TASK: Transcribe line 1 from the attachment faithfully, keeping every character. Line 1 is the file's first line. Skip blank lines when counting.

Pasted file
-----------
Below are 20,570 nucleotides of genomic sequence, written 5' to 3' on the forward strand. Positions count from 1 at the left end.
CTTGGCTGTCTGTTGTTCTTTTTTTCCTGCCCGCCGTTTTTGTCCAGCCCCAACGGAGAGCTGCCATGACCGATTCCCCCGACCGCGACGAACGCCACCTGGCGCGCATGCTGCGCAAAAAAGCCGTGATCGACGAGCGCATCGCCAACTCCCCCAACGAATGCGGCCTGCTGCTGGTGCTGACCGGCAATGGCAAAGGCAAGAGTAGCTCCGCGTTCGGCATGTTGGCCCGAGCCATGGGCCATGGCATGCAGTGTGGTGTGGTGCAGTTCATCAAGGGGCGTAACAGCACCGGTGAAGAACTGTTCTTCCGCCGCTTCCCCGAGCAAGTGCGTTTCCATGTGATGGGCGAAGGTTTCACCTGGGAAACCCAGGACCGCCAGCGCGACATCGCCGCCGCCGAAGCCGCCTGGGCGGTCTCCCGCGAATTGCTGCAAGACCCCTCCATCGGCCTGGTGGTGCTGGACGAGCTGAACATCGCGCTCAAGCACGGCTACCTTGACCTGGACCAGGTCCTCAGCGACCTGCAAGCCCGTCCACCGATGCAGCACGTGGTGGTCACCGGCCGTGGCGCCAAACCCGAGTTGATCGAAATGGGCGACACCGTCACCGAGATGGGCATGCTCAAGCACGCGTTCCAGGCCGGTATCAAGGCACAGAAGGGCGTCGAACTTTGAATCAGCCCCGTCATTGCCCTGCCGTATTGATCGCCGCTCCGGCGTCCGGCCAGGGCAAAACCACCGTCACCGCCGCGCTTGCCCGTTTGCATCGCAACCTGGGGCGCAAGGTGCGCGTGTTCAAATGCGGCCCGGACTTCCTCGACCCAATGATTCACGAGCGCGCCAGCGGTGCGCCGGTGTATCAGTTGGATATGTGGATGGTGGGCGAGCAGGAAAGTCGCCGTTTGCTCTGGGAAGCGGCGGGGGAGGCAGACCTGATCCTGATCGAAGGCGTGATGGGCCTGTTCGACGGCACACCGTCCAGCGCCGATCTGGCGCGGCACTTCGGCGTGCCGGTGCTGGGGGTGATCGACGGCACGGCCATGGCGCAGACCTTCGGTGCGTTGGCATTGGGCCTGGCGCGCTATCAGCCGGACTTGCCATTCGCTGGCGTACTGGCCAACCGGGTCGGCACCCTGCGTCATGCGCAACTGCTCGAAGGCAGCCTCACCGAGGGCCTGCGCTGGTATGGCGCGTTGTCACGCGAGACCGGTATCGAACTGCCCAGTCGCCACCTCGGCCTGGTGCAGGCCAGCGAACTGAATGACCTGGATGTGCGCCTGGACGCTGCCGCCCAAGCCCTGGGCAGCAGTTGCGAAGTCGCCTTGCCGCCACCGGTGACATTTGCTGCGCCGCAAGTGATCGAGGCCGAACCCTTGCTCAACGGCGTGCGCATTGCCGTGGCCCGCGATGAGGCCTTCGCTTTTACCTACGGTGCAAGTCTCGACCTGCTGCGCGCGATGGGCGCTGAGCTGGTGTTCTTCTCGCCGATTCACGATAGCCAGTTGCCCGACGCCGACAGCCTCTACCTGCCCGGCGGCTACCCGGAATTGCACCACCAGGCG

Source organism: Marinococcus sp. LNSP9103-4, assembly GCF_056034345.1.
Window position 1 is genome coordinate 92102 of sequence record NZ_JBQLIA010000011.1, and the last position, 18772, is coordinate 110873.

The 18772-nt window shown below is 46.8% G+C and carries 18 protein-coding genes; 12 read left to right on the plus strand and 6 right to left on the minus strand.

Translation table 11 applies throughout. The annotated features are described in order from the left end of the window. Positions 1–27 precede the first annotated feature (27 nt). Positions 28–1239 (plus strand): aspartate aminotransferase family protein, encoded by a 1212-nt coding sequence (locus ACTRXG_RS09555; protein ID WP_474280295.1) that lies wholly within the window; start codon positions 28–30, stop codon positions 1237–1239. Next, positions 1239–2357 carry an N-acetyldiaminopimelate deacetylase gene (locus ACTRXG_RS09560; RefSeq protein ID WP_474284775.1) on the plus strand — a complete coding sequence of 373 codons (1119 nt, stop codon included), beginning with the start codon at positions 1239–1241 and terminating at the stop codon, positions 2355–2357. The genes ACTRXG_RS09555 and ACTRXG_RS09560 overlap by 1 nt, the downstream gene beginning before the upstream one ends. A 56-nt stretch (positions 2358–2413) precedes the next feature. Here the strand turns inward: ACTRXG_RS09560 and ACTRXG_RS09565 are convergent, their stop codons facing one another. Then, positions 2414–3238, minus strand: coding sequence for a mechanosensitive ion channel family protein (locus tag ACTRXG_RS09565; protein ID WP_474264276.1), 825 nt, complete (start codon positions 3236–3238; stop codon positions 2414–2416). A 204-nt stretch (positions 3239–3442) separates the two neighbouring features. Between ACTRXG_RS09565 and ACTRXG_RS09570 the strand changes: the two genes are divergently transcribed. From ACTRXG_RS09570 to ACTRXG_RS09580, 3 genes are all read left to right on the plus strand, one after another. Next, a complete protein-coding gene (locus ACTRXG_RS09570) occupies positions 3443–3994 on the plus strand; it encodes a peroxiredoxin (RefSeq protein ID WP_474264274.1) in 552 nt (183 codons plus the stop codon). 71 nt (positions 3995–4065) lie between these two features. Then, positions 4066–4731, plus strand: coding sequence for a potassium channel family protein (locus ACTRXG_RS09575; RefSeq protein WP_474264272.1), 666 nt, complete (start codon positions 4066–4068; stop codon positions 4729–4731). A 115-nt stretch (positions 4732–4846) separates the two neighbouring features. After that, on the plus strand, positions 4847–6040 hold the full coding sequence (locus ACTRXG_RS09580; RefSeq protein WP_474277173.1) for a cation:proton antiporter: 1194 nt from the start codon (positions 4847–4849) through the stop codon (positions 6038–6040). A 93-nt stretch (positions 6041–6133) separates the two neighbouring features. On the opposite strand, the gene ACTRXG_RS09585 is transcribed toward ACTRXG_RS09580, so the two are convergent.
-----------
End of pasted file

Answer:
Below are 20,570 nucleotides of genomic sequence, written 5' to 3' on the forward strand. Positions count from 1 at the left end.